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dc.contributor.convenorJim Joseen_AU
dc.contributor.authorMcKenzie, Marteenaen_US
dc.contributor.authorHowes, Michaelen_US
dc.contributor.editorJim Joseen_US
dc.date.accessioned2017-05-03T12:18:11Z
dc.date.available2017-05-03T12:18:11Z
dc.date.issued2006en_US
dc.date.modified2009-10-15T21:42:17Z
dc.identifier.refurihttp://www.newcastle.edu.au/school/ept/politics/apsa/abstractsandpapers.htmlen_AU
dc.identifier.urihttp://hdl.handle.net/10072/12021
dc.description.abstractThe provision of safe and reliable energy is essential for the development of a modern economy and has been the prime goal of domestic energy policy. There are, however, many remote communities in Australia that lack access to a conventional electricity grid but are well placed to take advantage of viable alternatives. In these situations the deployment of renewable energy systems would not only solve the electricity supply problems but would also assist in achieving environmental policy goals by cutting net greenhouse gas emissions and moving communities closer to sustainable development. The utilisation of these alternatives also offers an interesting laboratory to test the theoretical framework of ecological modernisation that underpins environmental policies. Despite their many benefits, the uptake of renewable energy systems in remote communities often remains curiously low. This paper investigates the barriers to change by analysing some of the political, economic and social factors that have been at work. The results provide some useful findings, particularly with regards to the need for effective community engagement in successful policy implementation.en_US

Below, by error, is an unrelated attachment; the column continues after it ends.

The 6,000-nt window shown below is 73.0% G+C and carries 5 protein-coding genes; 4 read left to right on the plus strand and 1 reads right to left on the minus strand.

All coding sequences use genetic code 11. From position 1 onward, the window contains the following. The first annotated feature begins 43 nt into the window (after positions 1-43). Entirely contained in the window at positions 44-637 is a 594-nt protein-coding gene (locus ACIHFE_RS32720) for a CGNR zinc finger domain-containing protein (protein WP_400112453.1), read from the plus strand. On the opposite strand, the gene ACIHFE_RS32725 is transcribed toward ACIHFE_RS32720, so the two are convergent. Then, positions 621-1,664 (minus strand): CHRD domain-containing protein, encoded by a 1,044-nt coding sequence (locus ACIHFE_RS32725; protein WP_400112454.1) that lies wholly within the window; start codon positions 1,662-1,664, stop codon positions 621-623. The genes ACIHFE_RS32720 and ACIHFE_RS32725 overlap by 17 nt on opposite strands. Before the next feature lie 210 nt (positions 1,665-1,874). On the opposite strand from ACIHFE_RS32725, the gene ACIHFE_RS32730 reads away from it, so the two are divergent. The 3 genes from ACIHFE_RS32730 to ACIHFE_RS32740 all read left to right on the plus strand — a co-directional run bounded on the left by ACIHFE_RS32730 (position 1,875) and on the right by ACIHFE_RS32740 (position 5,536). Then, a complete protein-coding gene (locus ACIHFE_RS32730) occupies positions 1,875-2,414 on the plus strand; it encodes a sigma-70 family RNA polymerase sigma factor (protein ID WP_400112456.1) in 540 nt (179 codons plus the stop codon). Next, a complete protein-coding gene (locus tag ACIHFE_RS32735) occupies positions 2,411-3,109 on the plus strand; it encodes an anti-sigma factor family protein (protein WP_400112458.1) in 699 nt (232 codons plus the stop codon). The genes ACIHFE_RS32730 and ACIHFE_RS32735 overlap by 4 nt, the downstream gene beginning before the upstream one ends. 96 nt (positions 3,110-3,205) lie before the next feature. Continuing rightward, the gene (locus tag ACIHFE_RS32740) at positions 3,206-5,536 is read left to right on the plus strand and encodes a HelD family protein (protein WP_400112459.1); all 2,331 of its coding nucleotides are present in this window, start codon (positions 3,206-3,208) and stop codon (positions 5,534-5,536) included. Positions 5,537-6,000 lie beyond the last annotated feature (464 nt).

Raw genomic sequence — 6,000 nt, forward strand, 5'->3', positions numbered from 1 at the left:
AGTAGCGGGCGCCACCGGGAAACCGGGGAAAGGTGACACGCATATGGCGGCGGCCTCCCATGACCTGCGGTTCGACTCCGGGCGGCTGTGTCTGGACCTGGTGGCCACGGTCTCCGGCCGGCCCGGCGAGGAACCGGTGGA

dc.description.peerreviewedYesen_US
dc.description.publicationstatusYesen_AU
dc.format.extent114073 bytes
dc.format.mimetypeapplication/pdf
dc.languageEnglishen_US
dc.language.isoen_AU
dc.publisherAustralasian Political Studies Associationen_US
dc.publisher.placeNewcastle, Australiaen_US
dc.publisher.urihttp://www.auspsa.org.au/en_US
dc.relation.ispartofstudentpublicationNen_AU
dc.relation.ispartofconferencenameAustralasian Political Studies Association Annual Conferenceen_US
dc.relation.ispartofconferencetitleAPSA Conference, Newcastle 2006en_US
dc.relation.ispartofdatefrom2006-09-25en_US
dc.relation.ispartofdateto2006-09-27en_US
dc.relation.ispartoflocationUniversity of Newcastle, Australiaen_US
dc.rights.retentionYen_AU
dc.subject.fieldofresearchcode360201en_US
dc.titleRemote Renewable Energy in Australia: Barriers to Uptake and the Community Engagement Imperativeen_US
dc.typeConference outputen_US
dc.type.descriptionE1 - Conference Publications (HERDC)en_US
dc.type.codeE - Conference Publicationsen_US
gro.facultyAn Unassigned Group, An Unassigned Departmenten_US
gro.rights.copyrightCopyright 2006 Australasian Political Studies Association (APSA). Reproduced in accordance with the copyright policy of the publisher. Use hypertext link to access conference website.en_AU
gro.date.issued2006
gro.hasfulltextFull Text


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    Contains papers delivered by Griffith authors at national and international conferences.

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